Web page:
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Lithography-less high-throughput manufacturing of anechoic silicon nanocone surface for antireflective solar wafer productions

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2 Author(s)
Yi Chen ; Micro and Nanotechnology Laboratory, Department of Electrical and Computer Engineering, University of Illinois at Urbana-Champaign, Urbana, IL 61801 USA ; G. Logan Liu

Owing to the increasing demands for renewable energy in the new millennium, the development of higher efficiency and yet lower cost photovoltaic or solar cell devices is in more and more pressing needs today. The photon absorption rate in the solar spectrum directly affects the overall energy conversion efficiency of solar cells. Photon energy loss on the surface of solar cells is primarily due to the specular and/or diffuse reflection of the light. Anti-reflection coating is commonly used in current solar cell manufacturing in which multilayer dielectric film [1] or nanoparticle sludge [2] is commonly deposited on the silicon solar wafer surface. Not even mentioning the additional high cost associated with the coating process and material, most antireflection coatings are only effective in a relatively narrow spectrum range and may compromise the underlying devices [6]. Micro to sub-micron scale surface texturing or roughening by wet etch and optional photolithography [7] is also used in today's silicon solar wafer productions, however this expensive step cannot effectively eliminate diffuse reflection and may degrade wafer qualities. Recently various nanomaterial approaches were developed to enhance the optical absorption via creating nanostructures on solar cell surface which includes noble metal nanoplasmonics particles enhancing energy transfer [4] as well as periodical or random 3D nanostructures such as nanowire [8], nanopillar [5], and nanocone [9] arrays “trapping” photons on surface.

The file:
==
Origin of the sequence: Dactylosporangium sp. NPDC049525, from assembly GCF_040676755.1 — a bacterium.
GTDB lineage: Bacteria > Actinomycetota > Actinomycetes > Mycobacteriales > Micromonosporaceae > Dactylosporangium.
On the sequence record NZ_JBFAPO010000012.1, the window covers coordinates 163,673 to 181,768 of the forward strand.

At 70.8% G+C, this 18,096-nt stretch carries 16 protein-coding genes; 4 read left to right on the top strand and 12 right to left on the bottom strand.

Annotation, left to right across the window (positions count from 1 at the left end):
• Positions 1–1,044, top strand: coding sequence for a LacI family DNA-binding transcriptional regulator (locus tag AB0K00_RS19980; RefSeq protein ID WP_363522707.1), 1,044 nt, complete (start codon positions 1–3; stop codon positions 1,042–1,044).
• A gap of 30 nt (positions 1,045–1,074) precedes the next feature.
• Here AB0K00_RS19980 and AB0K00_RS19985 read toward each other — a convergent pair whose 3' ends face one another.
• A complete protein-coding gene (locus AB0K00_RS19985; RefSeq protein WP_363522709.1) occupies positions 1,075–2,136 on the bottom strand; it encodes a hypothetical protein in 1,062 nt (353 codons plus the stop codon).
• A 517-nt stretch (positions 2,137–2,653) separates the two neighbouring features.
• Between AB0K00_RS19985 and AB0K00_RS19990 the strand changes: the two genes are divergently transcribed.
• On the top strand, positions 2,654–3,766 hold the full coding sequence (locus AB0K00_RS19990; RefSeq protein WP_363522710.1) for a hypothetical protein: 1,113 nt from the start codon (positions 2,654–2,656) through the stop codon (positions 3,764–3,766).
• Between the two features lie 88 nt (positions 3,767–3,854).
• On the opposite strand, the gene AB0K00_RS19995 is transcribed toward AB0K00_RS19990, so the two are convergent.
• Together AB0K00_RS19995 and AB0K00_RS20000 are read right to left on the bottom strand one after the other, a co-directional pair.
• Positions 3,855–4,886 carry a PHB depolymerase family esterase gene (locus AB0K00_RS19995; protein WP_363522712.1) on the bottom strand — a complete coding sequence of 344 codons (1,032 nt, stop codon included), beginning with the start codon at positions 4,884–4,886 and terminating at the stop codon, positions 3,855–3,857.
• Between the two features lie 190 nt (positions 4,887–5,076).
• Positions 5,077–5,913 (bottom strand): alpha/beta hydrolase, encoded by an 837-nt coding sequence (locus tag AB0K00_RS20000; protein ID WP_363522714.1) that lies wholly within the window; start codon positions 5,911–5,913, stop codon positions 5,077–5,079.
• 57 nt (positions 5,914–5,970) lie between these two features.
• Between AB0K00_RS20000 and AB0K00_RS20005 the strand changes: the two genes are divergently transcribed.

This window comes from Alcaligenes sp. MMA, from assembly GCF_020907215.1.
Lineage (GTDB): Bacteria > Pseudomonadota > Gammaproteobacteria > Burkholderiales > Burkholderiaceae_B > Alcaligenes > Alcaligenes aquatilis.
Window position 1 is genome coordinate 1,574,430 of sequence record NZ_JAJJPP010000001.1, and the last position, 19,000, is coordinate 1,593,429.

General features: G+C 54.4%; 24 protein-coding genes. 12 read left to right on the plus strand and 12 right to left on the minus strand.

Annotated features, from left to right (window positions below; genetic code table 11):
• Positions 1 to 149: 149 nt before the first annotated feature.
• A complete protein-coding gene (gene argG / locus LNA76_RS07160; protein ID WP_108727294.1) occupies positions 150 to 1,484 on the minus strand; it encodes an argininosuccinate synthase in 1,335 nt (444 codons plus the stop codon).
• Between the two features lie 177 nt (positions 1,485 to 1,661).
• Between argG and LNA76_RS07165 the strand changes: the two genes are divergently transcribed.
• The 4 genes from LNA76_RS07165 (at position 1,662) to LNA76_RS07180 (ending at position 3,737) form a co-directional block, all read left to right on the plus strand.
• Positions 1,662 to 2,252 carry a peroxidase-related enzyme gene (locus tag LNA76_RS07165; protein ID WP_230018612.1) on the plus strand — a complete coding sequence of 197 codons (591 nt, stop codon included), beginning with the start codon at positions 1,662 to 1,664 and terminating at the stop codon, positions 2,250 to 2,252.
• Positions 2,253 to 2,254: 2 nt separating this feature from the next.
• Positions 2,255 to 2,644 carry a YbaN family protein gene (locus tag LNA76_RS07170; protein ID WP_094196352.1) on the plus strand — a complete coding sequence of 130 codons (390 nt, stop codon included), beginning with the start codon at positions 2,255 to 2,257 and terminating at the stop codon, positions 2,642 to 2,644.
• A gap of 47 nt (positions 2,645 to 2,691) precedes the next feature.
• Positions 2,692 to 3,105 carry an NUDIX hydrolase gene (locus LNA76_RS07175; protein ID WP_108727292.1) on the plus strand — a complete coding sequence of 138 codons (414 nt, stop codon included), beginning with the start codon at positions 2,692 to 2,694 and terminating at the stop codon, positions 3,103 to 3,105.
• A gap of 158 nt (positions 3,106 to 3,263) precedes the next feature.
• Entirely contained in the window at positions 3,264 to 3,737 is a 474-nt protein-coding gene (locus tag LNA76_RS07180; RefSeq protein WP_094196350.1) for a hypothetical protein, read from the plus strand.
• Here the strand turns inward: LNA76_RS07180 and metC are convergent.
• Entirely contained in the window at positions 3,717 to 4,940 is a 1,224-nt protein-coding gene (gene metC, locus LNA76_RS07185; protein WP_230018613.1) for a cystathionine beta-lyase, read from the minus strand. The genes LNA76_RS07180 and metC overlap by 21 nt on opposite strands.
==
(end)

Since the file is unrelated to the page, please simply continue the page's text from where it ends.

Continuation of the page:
Published in:

Photovoltaic Specialists Conference (PVSC), 2011 37th IEEE

Date of Conference:

19-24 June 2011